Free 815 words essay on effects o the FATCA/ CRS Implementation on Indian Financial Market for school and college students.
The United States government implemented the Foreign Account Tax Compliance Act or FATCA in 2010 in order to ensure taxpayer information mobility across the globe. Along with this, the government also set up the Common Reporting Standards (CRS) within the framework of the Automatic Exchange Of Information or AEOI, which was set up by the Organization for Economic Cooperation and Development. These American standards s have had great impact on foreign countries that trade with the United States. Needless to say, like many other nations, India was greatly affected by the move, thanks to her considerably large business dealings with the United States.
So what is the purpose behind FATCA in India? As it turns out, there are 4 major concerns FATCA intends to address:
- Ensure there is no offshore tax evasion by US residents/citizens, and detect any such existing activities
- Strengthen information reporting and ensure compliance with US accounts, thus increasing transparency
- Impose a mandatory 30% withholding tax on foreign passthru and withholdable payments to non-compliance parties
- Make it mandatory for US account holders to relay certain information to the IRS
All said and done, how does the implementation of the FATCA in India affect the country’s business? Here’s how. Let’s begin with the positive impacts of FATCA and CRS.
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Helps reduce financial corruption
Since the FATCA and CRS makes it mandatory for customers to provide their self-declaration and tax declaration forms, and impels institutions to provide information about their dealings with the IRS, information that can be accessed by the Indian government at all times, this increases transparency, and helps the government to track down hoarders of black money.
Offshore financial centres under strict scrutiny
With common reporting and access to information from across the globe, it will become easier than ever for the Indian government to keep tabs on offshore financial institutions. This will help in locating and cracking down on cases of tax evasion on an international scale, which would doubtless be a great economic boon to the country, considerably increasing its revenue.
Monitoring assets abroad
The FATCA and CRS would help the Indian government locate and assess the assets held in other parts of the world by Indian nationals. It would also help in getting information about entities in which Indians are beneficial owners.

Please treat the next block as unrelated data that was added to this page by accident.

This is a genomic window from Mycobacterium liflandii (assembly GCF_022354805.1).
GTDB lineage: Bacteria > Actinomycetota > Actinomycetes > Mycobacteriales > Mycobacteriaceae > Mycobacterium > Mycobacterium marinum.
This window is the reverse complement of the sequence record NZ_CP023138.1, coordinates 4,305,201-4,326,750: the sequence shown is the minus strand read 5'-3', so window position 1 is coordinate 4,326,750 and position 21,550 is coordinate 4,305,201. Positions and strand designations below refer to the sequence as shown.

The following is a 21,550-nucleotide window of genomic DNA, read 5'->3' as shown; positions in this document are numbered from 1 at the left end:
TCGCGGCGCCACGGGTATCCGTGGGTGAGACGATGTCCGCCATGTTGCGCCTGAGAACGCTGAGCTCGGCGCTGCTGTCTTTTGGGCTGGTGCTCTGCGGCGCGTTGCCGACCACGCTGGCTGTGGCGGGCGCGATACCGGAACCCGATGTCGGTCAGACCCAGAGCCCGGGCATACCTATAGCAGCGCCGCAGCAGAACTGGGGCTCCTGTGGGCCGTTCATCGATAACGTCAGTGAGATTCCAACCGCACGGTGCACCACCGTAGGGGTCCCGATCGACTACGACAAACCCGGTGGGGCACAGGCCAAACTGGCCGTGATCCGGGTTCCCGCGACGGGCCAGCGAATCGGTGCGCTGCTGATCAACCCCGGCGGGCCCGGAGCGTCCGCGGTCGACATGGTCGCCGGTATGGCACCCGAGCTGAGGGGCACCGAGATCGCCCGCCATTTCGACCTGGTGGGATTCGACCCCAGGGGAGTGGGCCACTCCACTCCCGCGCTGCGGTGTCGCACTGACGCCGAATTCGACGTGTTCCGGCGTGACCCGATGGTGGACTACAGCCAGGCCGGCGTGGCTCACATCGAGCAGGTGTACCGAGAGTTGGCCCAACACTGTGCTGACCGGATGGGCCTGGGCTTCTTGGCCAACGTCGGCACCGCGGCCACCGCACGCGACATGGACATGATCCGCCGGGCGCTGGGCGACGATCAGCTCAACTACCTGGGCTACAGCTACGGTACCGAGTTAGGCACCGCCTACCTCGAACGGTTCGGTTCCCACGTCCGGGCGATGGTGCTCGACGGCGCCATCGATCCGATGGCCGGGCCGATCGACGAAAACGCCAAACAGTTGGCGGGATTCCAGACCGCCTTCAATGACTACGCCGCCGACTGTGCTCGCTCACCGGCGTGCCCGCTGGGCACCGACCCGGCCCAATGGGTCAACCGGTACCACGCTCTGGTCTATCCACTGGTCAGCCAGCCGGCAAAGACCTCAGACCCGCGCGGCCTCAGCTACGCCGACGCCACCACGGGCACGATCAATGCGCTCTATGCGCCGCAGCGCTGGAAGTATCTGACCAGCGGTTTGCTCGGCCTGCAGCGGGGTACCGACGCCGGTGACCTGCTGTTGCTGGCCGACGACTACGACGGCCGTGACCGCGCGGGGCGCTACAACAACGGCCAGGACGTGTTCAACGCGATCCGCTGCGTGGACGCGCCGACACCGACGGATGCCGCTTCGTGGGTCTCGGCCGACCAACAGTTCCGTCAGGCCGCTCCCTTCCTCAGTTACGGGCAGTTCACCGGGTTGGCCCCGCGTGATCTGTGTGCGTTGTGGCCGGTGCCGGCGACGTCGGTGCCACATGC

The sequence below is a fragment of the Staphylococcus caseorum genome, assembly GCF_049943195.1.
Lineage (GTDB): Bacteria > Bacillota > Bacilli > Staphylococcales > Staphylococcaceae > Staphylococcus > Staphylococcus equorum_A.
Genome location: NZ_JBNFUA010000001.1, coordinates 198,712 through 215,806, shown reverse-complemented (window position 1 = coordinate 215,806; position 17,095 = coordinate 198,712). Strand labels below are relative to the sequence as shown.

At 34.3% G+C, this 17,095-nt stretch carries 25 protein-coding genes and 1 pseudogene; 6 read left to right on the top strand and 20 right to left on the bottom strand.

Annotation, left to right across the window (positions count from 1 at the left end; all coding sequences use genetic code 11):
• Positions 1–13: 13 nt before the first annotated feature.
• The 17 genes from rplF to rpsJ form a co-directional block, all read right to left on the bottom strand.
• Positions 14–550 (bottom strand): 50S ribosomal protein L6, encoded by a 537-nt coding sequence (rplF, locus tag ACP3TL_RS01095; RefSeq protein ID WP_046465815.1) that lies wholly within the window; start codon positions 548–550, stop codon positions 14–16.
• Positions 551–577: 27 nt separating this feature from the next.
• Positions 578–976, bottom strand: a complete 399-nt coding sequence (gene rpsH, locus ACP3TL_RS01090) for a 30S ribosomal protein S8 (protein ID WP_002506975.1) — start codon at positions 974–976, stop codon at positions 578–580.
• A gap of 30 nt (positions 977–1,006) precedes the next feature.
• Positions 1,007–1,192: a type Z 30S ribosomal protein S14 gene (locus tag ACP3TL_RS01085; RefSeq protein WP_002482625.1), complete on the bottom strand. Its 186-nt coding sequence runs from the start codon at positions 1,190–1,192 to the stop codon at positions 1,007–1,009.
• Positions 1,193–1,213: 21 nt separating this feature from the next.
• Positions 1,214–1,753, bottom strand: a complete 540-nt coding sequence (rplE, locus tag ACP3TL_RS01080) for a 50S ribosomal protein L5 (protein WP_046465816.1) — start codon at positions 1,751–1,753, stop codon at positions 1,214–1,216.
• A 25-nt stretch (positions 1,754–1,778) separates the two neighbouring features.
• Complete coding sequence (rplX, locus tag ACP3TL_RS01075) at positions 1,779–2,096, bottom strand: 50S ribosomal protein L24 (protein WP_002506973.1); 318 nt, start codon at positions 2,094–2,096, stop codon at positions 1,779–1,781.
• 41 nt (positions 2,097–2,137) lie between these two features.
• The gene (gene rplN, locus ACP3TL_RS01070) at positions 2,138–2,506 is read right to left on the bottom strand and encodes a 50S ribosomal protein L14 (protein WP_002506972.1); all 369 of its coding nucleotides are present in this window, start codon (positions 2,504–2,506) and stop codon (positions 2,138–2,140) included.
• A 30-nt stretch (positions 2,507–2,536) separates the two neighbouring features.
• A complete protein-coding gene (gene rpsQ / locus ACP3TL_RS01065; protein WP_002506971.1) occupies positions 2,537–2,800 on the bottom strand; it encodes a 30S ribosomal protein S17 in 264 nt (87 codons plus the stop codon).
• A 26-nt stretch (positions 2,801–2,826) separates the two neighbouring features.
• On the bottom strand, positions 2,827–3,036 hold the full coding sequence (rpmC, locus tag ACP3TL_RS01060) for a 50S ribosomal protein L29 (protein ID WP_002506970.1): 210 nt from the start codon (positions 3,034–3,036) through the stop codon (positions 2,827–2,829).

So far, so good. But, like all good things, the FATCA and CRS implementation comes with its own challenges.
Overburdening of the financial institutions
Implementation of the FATCA and CRS imposed a lot of hassle on the financial institutions, thanks to the new, stringent measures that came into effect. Starting from documenting all account holders- current and previous, and notifying all current account holders to collect and submit the FATCA self-declaration and tax declaration forms, to undertaking a complete overhaul of the information technology systems to ensure efficient onboarding of new accounts, each department in the Indian financial institutions was flooded with a torrent of work.
The FATCA and CRS are basically measures implemented by the American government to ensure that American citizens- residents and expats- are not evading taxes. The job of locating such organisations and individuals falls on Indian financial institutions when India is a host country, which means that these institutions are burdened with further costs.
More work for customers
Yes, that’s true. Even though the FATCA and CRS are mainly implemented for financial institutions, their strict reporting regimes also mean that the customers of these financial institutions have to supply their KYC (Know Your Customer) details to said institutions on a regular basis. Failure to do so would lead to classification of their accounts as ‘non-cooperative’ accounts, which may lead to closure of said account. Needless to say, this only means more unnecessary work for on the end of the customer, without any benefit in particular.
Despite much talk about the implementation of FATCA and CRS in the country, the details about the procedure and its potential impacts were not clear to many parties even after it was finally integrated into the system. As a result, the flow of investments into India thinned to a trickle as many US companies began to reconsider their investment options. This had a major negative impact on the Indian economy, with the employment sector becoming stagnated and foreign revenue dwindling.
Needless to say, the introduction of the FATCA and CRS in India has had a huge impact. Banks and other financial institutions have made it mandatory for customers to provide KYC details. The Indian government responded admirably to the challenges posed by the new rules by circulating detailed guidelines, as provided by the American government- to the financial institutions. Record number of American citizenships has been renounced in the wake of the implementation. Almost on year after India went completely on board the FATCA/CRS bandwagon, financial institutions have reached a smooth pace. Whether this causes any significant upheaval in the future remains to be seen.